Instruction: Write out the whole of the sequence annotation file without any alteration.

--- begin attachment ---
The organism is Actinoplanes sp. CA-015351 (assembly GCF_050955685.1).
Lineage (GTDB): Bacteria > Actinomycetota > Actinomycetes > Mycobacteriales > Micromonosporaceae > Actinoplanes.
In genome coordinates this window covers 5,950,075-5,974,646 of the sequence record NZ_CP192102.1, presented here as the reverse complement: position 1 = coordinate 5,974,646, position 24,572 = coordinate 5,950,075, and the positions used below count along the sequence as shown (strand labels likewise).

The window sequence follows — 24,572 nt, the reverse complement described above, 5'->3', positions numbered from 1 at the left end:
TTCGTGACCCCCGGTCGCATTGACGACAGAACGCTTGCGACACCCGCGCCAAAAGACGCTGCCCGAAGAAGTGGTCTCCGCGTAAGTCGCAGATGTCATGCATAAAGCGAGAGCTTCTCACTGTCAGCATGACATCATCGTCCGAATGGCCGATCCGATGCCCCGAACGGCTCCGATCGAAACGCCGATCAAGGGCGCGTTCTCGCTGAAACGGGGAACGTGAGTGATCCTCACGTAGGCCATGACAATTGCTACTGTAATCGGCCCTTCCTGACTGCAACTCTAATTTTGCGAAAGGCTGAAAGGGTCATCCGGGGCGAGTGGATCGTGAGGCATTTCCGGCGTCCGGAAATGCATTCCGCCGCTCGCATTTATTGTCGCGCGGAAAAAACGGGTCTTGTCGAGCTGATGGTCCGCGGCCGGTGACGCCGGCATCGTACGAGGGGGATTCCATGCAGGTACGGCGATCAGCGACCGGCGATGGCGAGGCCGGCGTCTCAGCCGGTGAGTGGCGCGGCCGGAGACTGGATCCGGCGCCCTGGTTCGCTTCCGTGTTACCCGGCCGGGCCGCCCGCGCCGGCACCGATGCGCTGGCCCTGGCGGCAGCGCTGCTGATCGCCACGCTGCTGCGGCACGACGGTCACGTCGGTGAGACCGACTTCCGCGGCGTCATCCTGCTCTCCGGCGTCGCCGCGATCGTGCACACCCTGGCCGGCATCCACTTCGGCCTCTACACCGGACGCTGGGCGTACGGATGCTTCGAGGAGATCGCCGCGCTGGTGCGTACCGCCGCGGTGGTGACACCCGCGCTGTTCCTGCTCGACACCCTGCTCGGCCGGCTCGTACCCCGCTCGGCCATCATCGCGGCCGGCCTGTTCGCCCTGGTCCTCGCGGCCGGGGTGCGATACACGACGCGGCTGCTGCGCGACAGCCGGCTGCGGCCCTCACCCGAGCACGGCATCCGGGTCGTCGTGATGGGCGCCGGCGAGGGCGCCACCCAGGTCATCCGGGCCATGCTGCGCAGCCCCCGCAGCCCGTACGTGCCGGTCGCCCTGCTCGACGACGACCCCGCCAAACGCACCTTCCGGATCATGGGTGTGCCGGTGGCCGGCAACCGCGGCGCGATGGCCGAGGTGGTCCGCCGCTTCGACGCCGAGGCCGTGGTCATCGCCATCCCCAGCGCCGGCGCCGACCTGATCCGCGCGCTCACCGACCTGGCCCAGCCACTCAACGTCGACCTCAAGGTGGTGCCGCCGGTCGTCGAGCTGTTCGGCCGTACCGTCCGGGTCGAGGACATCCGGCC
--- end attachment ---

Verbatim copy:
The organism is Actinoplanes sp. CA-015351 (assembly GCF_050955685.1).
Lineage (GTDB): Bacteria > Actinomycetota > Actinomycetes > Mycobacteriales > Micromonosporaceae > Actinoplanes.
In genome coordinates this window covers 5,950,075-5,974,646 of the sequence record NZ_CP192102.1, presented here as the reverse complement: position 1 = coordinate 5,974,646, position 24,572 = coordinate 5,950,075, and the positions used below count along the sequence as shown (strand labels likewise).

The window sequence follows — 24,572 nt, the reverse complement described above, 5'->3', positions numbered from 1 at the left end:
TTCGTGACCCCCGGTCGCATTGACGACAGAACGCTTGCGACACCCGCGCCAAAAGACGCTGCCCGAAGAAGTGGTCTCCGCGTAAGTCGCAGATGTCATGCATAAAGCGAGAGCTTCTCACTGTCAGCATGACATCATCGTCCGAATGGCCGATCCGATGCCCCGAACGGCTCCGATCGAAACGCCGATCAAGGGCGCGTTCTCGCTGAAACGGGGAACGTGAGTGATCCTCACGTAGGCCATGACAATTGCTACTGTAATCGGCCCTTCCTGACTGCAACTCTAATTTTGCGAAAGGCTGAAAGGGTCATCCGGGGCGAGTGGATCGTGAGGCATTTCCGGCGTCCGGAAATGCATTCCGCCGCTCGCATTTATTGTCGCGCGGAAAAAACGGGTCTTGTCGAGCTGATGGTCCGCGGCCGGTGACGCCGGCATCGTACGAGGGGGATTCCATGCAGGTACGGCGATCAGCGACCGGCGATGGCGAGGCCGGCGTCTCAGCCGGTGAGTGGCGCGGCCGGAGACTGGATCCGGCGCCCTGGTTCGCTTCCGTGTTACCCGGCCGGGCCGCCCGCGCCGGCACCGATGCGCTGGCCCTGGCGGCAGCGCTGCTGATCGCCACGCTGCTGCGGCACGACGGTCACGTCGGTGAGACCGACTTCCGCGGCGTCATCCTGCTCTCCGGCGTCGCCGCGATCGTGCACACCCTGGCCGGCATCCACTTCGGCCTCTACACCGGACGCTGGGCGTACGGATGCTTCGAGGAGATCGCCGCGCTGGTGCGTACCGCCGCGGTGGTGACACCCGCGCTGTTCCTGCTCGACACCCTGCTCGGCCGGCTCGTACCCCGCTCGGCCATCATCGCGGCCGGCCTGTTCGCCCTGGTCCTCGCGGCCGGGGTGCGATACACGACGCGGCTGCTGCGCGACAGCCGGCTGCGGCCCTCACCCGAGCACGGCATCCGGGTCGTCGTGATGGGCGCCGGCGAGGGCGCCACCCAGGTCATCCGGGCCATGCTGCGCAGCCCCCGCAGCCCGTACGTGCCGGTCGCCCTGCTCGACGACGACCCCGCCAAACGCACCTTCCGGATCATGGGTGTGCCGGTGGCCGGCAACCGCGGCGCGATGGCCGAGGTGGTCCGCCGCTTCGACGCCGAGGCCGTGGTCATCGCCATCCCCAGCGCCGGCGCCGACCTGATCCGCGCGCTCACCGACCTGGCCCAGCCACTCAACGTCGACCTCAAGGTGGTGCCGCCGGTCGTCGAGCTGTTCGGCCGTACCGTCCGGGTCGAGGACATCCGGCC